Frequent and consistent effort will outdo intensity. There are opportunities to move more everyday, we just need to look through a different lens.

Overcoming Chronic Pain: Treating The Results Of A Horrific Car Crash

Posted on: July 15th, 2018 by Bryce Twyman No Comments

At the age of just 17, Sandy Blockey was involved in a serious car accident that saw her sustain a plethora of serious injuries – primarily on the left side of her body. The impact of the crash shattered the lower region of her left leg, an issue that – to this day – never healed completely.

As a result, Sandy had been living with unexplained Chronic Hip Pain, Chronic Back Pain, and Chronic Knee Pain, all of which surfaced in her late twenties. To make matters worse, Sandy was told that this accident had triggered early onset arthritis.

“I spent countless hours and a lot of money searching for answers and relief. I started in the usual place, with Doctors, Chiropractors, and Physiotherapists. I participated in Pilates and went to all the referrals I was recommended, including seeing Bone Specialists and Rheumatologists. I’ve had X-Rays, MRI’s, Dry Needling, Blood Tests, and Cat Scans, all in search of some answers to my pain.”

This seemingly endless search yielded no relief for Sandy. The only concrete answer she was given was that her chronic joint pain was caused by the accident, and that it was also responsible for her early onset arthritis.

By this point, Sandy had accepted the severe discomfort as a normal part of her life, often bed-bound for days and relying on the band-aid solution of hard pain-killers as a means of managing the chronic pain and intense migraines.

As her condition worsened, she decided to leave her job and focus entirely on regaining her health and improving her wellbeing.

Yet another MRI on Sandy’s knee showed the extent of the problem. A Bakers Cyst, Ganglion Cyst, Tibial Spurs, Lack of Cartilage, and the thickening of tendons all making contributions to her knee pain. She was informed by a physiotherapist that the only option was to undergo cortisone injections until she felt she could no longer endure the pain, at which point she would be given a complete knee replacement.

At around the same time, Sandy began working closely with Emma and informed her of the MRI results and the direction in which she was headed.

Uncomfortable with her mother going under the knife, and confident she could help, Emma requested 8 weeks to make a difference. If she was unable to alleviate Sandy’s pain, she could go through with the operation.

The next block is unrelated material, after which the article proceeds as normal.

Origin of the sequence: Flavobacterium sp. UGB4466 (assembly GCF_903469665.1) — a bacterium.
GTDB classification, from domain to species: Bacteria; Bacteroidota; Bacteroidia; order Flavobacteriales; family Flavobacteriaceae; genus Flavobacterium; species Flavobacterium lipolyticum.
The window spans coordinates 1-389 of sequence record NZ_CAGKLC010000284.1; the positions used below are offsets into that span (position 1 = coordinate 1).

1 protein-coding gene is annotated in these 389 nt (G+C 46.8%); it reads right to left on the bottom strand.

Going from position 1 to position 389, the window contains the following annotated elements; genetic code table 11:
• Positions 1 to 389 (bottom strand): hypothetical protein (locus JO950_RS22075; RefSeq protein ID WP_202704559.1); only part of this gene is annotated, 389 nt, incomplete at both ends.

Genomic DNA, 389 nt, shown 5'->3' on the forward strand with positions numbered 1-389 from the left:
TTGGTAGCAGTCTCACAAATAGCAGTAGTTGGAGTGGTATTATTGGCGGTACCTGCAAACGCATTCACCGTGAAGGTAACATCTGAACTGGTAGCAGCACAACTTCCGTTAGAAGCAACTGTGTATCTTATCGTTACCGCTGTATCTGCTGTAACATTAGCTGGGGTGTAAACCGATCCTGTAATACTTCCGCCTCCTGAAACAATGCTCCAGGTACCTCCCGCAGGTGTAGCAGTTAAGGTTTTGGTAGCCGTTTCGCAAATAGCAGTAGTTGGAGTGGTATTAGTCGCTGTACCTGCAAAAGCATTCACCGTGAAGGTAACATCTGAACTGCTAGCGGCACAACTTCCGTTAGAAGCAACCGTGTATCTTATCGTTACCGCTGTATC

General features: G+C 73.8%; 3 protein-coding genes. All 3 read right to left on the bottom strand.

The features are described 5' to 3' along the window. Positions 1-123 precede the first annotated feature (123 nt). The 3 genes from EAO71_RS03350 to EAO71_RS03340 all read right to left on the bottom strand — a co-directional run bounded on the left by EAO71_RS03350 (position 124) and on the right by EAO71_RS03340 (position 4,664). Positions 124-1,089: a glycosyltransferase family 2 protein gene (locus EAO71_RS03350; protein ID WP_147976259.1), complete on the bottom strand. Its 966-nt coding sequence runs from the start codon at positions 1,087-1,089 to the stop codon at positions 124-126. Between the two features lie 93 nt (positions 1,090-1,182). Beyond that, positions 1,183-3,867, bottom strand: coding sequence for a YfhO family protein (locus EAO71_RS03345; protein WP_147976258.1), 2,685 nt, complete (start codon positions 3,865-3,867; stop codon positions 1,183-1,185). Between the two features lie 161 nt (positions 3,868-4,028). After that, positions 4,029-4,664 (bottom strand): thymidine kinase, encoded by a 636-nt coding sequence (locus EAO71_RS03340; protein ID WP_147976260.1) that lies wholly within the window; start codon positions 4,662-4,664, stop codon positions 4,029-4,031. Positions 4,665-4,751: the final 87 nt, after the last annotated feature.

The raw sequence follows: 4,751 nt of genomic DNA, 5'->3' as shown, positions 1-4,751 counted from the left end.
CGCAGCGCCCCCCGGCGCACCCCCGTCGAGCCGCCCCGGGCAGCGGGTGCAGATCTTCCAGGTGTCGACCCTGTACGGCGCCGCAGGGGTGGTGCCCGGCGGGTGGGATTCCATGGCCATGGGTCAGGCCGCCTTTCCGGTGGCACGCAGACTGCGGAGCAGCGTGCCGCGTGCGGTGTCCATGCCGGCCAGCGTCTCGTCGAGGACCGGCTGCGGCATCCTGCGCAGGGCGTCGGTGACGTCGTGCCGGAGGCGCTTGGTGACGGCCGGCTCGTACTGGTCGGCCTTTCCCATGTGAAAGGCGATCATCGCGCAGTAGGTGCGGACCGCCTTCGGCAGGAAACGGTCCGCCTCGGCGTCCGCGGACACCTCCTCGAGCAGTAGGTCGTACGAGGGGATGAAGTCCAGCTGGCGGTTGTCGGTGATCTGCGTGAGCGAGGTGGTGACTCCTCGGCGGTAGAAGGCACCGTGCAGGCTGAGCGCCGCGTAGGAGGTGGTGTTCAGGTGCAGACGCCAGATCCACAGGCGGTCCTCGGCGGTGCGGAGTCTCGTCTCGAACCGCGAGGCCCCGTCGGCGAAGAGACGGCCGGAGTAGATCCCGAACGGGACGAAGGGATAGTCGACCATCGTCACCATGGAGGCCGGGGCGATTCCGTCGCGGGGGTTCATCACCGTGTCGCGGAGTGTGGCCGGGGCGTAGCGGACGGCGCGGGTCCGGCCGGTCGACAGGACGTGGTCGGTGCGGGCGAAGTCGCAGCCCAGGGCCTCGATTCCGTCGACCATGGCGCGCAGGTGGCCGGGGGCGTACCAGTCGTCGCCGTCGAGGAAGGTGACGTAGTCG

With her options few and far between, Sandy was open to the suggestion.

Emma provided Sandy with a tailored training program. Sandy would follow this personalised program religiously every single day for the following 8 weeks. This program was complimented by a couple of private sessions each week where they would meet and exchange valuable feedback. These sessions would reinforce the importance of the movements, and how integral it was to be consistent with them in order to expose potential relief to her chronic pain.

In just 8 weeks, Sandy experienced promising results. So promising, in fact, that she would continue following the program for another 6 months.

“Those 8 weeks are now well behind me and I have progressed leaps and bounds above what I ever imagined possible. I was only searching for some relief but never thought I would regain my movement ability.”

“It was not an overnight fix, and I can tell you now it meant doing the work every single day, but after years of spending money and being on medications I was willing to do anything. I am now in control of how I feel and have been completely medication free for 4 years. My migraines have gone, and when my hip joint pain does flare up occasionally I now know how to alleviate it and fix it without dangerous medication. As for my knee, a replacement isn’t even on the radar, and I can run, squat, lunge, handstand, climb, play, and more. I feel confident joining in with the classes at my facility and I know how to make my body and mind feel good day–to-day.”

In addition to her movement practice, Sandy has overhauled her diet, learning a lot about feeding the body, fighting inflammation, and avoiding toxins.

“With all the specialists I had seen, no-one once spoke to me about the role nutrition can have in combating the arthritis and chronic joint pain.”

Today, armed with a deep understanding of her own body, Sandy continues to work privately and in small groups with Emma to maintain her health, and challenge the limitations she’s placed on herself over the years.

“I can honestly say that none of this would have been possible without the knowledge I have had passed onto me through my training with Emma. I am 52 years old and feel better than I did at 30.”